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‘Agitators’ presents compelling portrait of two flawed but inspiring agents of change


Next up at Theatre Conspiracy at the Alliance for the Arts is The Agitators by Mat Smart. The Agitators chronicles the oft-tempestuous 46-year friendship that evolved between Susan B. Anthony and Frederick Douglass from their meeting in Rochester, through the Civil War and to the highest halls of government. They agitated each other. The agitated the nation. And in the process, they helped shape the Constitution and the course of American history.

Anthony and Douglas were two of history’s most important activists for equality. When they met for the first time at picnic in 1849, Douglas was already America’s most famous advocate for the abolition of slavery. Anthony had not yet built a reputation, but she was nonetheless on the verge of launching her campaign for women’s rights, including suffrage. Over the course of the play’s two-plus-hour running time, Smart drops the audience into eleven separate scenes that highlight the conflicts that existed within and between these legendary orators and organizers.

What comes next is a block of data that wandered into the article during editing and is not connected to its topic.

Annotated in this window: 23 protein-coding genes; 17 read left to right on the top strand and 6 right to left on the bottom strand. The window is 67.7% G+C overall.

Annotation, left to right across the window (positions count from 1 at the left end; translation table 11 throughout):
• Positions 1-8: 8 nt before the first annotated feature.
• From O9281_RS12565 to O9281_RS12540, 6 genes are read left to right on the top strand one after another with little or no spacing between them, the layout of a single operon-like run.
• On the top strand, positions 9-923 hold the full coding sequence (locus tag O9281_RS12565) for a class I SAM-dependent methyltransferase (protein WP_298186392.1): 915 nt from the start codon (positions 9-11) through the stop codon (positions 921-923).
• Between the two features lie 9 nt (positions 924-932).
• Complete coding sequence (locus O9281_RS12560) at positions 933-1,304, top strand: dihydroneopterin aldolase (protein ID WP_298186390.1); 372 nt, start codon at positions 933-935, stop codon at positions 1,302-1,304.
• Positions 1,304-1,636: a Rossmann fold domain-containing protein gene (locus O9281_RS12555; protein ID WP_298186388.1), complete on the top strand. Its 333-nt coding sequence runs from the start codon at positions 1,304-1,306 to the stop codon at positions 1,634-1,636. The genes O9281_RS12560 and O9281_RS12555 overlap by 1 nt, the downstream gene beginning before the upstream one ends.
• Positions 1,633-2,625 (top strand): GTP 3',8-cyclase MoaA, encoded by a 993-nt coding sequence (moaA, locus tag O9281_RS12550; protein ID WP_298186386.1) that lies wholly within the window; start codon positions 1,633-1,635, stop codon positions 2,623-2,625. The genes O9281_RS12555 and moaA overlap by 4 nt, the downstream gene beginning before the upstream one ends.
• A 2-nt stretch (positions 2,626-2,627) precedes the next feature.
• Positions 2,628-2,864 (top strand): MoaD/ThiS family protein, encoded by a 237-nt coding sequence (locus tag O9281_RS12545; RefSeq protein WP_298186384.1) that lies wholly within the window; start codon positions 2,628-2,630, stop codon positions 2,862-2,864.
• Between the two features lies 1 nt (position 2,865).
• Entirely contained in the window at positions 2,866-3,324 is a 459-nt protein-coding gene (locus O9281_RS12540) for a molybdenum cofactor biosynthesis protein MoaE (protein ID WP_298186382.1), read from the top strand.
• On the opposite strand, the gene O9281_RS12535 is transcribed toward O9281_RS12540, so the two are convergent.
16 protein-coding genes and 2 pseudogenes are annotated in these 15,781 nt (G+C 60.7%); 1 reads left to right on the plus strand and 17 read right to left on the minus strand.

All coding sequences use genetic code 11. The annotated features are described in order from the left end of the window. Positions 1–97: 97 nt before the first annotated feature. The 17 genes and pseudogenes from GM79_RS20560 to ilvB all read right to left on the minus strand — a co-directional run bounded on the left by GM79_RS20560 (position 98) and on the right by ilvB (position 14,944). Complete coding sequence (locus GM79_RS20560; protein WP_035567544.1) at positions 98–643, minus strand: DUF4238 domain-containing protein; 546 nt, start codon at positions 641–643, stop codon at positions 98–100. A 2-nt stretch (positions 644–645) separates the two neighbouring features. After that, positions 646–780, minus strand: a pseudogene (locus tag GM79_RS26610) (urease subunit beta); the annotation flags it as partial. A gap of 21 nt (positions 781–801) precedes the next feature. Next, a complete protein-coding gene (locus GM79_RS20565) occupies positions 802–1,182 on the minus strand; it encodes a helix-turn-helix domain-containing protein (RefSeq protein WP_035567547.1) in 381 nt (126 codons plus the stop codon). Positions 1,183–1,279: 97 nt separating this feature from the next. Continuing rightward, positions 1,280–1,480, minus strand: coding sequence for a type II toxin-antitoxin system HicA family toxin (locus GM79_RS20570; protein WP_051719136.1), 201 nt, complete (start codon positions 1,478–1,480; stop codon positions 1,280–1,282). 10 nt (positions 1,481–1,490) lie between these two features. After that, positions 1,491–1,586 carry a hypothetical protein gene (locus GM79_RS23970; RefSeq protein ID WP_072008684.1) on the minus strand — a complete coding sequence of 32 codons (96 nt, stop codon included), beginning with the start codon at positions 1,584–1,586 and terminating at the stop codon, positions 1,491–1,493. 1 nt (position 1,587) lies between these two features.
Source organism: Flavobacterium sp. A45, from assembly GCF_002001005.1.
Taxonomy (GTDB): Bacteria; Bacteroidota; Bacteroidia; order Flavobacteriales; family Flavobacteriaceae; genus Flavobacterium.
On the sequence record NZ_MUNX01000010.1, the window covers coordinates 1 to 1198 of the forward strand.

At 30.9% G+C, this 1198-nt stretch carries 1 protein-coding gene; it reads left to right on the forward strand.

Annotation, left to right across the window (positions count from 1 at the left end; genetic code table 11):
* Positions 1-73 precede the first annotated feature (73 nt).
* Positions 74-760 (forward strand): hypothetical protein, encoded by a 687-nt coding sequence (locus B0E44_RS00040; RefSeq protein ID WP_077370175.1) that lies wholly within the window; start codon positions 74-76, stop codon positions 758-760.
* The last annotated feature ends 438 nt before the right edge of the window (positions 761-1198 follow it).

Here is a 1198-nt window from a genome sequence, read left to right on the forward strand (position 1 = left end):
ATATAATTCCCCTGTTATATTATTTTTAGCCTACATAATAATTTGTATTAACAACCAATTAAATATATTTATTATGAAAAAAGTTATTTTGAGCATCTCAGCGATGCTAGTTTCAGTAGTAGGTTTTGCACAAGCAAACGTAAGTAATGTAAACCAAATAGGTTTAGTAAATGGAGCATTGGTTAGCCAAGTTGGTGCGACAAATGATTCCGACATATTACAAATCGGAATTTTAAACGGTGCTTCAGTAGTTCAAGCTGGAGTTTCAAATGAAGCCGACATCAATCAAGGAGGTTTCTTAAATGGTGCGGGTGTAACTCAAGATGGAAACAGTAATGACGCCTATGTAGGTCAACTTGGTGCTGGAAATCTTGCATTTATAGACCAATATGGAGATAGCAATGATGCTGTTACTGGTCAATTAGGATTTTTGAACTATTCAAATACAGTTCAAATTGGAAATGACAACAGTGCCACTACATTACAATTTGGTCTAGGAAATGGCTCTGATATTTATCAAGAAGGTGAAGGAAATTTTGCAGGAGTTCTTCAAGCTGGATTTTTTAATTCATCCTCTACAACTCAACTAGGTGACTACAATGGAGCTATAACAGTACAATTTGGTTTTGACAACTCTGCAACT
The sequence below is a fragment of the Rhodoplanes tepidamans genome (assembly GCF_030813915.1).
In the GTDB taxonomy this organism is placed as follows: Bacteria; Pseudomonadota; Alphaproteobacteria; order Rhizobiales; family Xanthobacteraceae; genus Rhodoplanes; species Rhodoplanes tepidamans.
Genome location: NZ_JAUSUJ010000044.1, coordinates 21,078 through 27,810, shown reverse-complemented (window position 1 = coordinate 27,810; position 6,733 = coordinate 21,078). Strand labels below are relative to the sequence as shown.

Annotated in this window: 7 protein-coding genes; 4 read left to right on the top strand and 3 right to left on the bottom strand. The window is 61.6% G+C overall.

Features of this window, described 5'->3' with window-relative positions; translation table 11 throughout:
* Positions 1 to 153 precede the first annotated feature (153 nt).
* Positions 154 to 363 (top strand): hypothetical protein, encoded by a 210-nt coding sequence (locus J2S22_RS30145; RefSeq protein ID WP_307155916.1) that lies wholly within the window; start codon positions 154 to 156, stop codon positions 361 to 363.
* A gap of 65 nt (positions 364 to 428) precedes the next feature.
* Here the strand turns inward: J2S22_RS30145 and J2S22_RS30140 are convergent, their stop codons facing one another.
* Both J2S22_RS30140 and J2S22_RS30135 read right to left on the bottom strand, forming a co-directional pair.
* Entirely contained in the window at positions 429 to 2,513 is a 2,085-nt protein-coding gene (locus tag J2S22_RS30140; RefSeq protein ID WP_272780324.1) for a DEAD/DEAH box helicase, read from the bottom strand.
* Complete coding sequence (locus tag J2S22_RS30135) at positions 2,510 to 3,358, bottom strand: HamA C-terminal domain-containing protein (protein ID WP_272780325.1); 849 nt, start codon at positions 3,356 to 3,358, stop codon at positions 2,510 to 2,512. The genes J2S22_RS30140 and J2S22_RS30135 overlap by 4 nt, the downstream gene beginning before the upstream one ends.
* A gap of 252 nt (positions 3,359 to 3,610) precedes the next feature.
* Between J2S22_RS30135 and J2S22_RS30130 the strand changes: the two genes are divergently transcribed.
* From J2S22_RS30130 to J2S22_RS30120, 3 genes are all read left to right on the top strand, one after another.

“Both intimate and insightful, [the play] is a compelling portrait of two flawed but inspiring agents of change,” writes critic Rob Hubbard for Twin Cities Pioneer Press. “Smart has deftly blended tales of their collaborations and compromises — spiced with quotes from their speeches and writings — and shaped them into a very well-told story, one totally bereft of clunky exposition. The script is seamless, every energetic encounter driving the conflict (and the friendship) forward.”

Like Hamilton, The Agitators promises to blend the best of history with theater.

Artistic Director Bill Taylor directs.

December 5, 2018.


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